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What Is Zeus Trojan?

The Zeus Trojan, one of the oldest malware programs, was originally created to pilfer banking details from targeted victims. Although the original creator sold the Zeus code to a competitor, numerous variations have been released over the years. In fact, new versions of Zeus are still being released today. What began as a banking trojan has evolved into a comprehensive malware package that includes keyloggers, browser injection scripts, ransomware, and an advanced peer-to-peer communication network.

What Is Zeus Trojan

History of the Zeus Trojan

Zeus was initially identified in 2007, yet its origins remain murky. According to some accounts, a consortium of hackers from Eastern Europe might have created it, with Evgeniy Bogachev, alias Slavic, purportedly being the mastermind. Allegedly, Slavic retired in October 2010 and purportedly sold the Zeus code to SpyEye, a competing malware. However, this assertion is contentious, with conflicting sources suggesting that Slavic never relinquished the Zeus code and still retains the original botnet’s master key.

In May 2011, the Zeus source code was leaked, leading to the emergence of various iterations by different hacking groups. Among these, GameOver Zeus gained prominence, integrating the core Zeus functionalities alongside enhancements like peer-to-peer communication, Domain Generation Algorithms (DGA), encryption, and proxy servers to circumvent detection and disruption.


GameOver Zeus is also capable of distributing ransomware, which encrypts users’ files and demands payment for decryption. This ransomware operates independently, affecting users irrespective of whether GameOver Zeus is actively pilfering banking data. Initially, researchers managed to impede GameOver Zeus’s operations, but the authors swiftly adapted the code to circumvent these measures.

How Zbot Works

Zbot typically begins its operation through a phishing email containing a malicious link or attachment, enticing targeted users to download the malware upon execution. The initial step involves deploying the malware onto the local system to establish communication with the Zbot central command-and-control server. As a result, the local machine becomes part of the Zeus Trojan botnet, granting the botnet owner control over the device and access to its data.

The original Zeus Trojan incorporates a keylogger, a malicious application designed to capture keystrokes from the device’s keyboard. Whenever the targeted user inputs a URL, username, or password into a browser, the keylogger records this data and discreetly transmits it to the command-and-control center, unbeknownst to the user unless they detect the malware’s presence.

Over time, Zeus authors introduced a “web inject” component, embedding malevolent JavaScript code into banking pages to deceive users into disclosing sensitive information. These web inject components have the capability to bypass multi-factor authentication and directly pilfer data from the user’s account.

In the case of GameOver Zeus installation, the malware supplements the bank account-stealing component with ransomware. This ransomware operates similarly to other ransomware strains by scanning the local machine and shared drives for vital files, encrypting them using a robust cipher, and notifying the user of the infection. Subsequently, the user receives a ransom note detailing the steps to remit payment in exchange for file decryption.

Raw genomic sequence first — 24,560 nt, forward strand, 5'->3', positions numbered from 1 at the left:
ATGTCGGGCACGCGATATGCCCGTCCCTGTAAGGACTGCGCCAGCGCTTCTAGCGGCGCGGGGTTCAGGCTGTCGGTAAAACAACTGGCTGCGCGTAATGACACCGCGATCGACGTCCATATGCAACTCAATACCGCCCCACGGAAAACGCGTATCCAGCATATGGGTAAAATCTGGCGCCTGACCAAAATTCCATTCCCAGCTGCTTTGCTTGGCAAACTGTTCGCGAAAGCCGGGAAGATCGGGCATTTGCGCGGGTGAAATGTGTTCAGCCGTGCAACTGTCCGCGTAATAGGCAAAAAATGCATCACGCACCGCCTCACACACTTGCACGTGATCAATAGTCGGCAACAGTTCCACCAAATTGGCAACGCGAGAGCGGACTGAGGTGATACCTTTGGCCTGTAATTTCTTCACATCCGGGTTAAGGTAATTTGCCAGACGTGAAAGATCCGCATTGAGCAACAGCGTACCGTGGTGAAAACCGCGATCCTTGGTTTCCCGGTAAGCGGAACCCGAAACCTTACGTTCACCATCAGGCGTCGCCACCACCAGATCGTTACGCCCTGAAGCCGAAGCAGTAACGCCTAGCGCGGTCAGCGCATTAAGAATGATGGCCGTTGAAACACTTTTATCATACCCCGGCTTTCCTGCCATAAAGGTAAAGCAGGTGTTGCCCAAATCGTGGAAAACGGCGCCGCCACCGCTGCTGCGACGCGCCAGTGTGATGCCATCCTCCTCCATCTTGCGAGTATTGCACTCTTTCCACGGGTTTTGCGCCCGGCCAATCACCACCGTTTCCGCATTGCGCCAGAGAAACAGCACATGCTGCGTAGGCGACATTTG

How Zeus Affects Computers

Zeus primarily functions as crimeware, focused on pilfering targeted users’ banking information. While the webinject component handles much of the task of stealing this data, Zeus stands out due to its botnet and peer-to-peer communication capabilities. Additionally, Zeus incorporates proxy functionality to shield the command-and-control server from detection.

Initially, each peer-to-peer network operated with its own backbone overseen by its respective owner. Researchers suggest that the botnet served as a shield to safeguard critical infrastructure from detection, a strategy that proved effective for several years. Slavic collaborated with multiple cyber-criminals, granting each member of the group potential control over their individual botnets. However, Slavic retained exclusive access to all backend infrastructure, enabling him to manipulate the peer-to-peer network, upgrade software, retrieve data, or monitor activity at will. Thus, Slavic maintained complete control over Zeus despite the collective ownership of the network by cyber-criminals.

In instances where a targeted user’s computer is infected by GameOver Zeus with ransomware, the affected computer typically becomes inoperable. Ransomware’s efficacy in extorting businesses lies in its scanning capabilities, which extend to mapped drives, often encompassing network servers. Consequently, files across the network environment become irreversibly encrypted, rendering vulnerable computers, including critical application servers, unusable. Rebooting such servers or workstations may result in crashes or loss of accessibility. Often, the only recourse for administrators is to initiate disaster recovery procedures, entailing a clean OS installation and file recovery from backups. However, the time required for such recovery efforts translates to operational downtime for the corporation, leading to significant revenue losses.

How the Zeus Virus Infects Computers

An essential aspect of advanced malware is its ability to remain active within an environment without detection by administrators or users. Zeus is recognized as one of the most sophisticated malware programs in existence, having endured for over 15 years. This malware serves two primary objectives: stealing banking information and establishing communication restrictions among other computers within the botnet.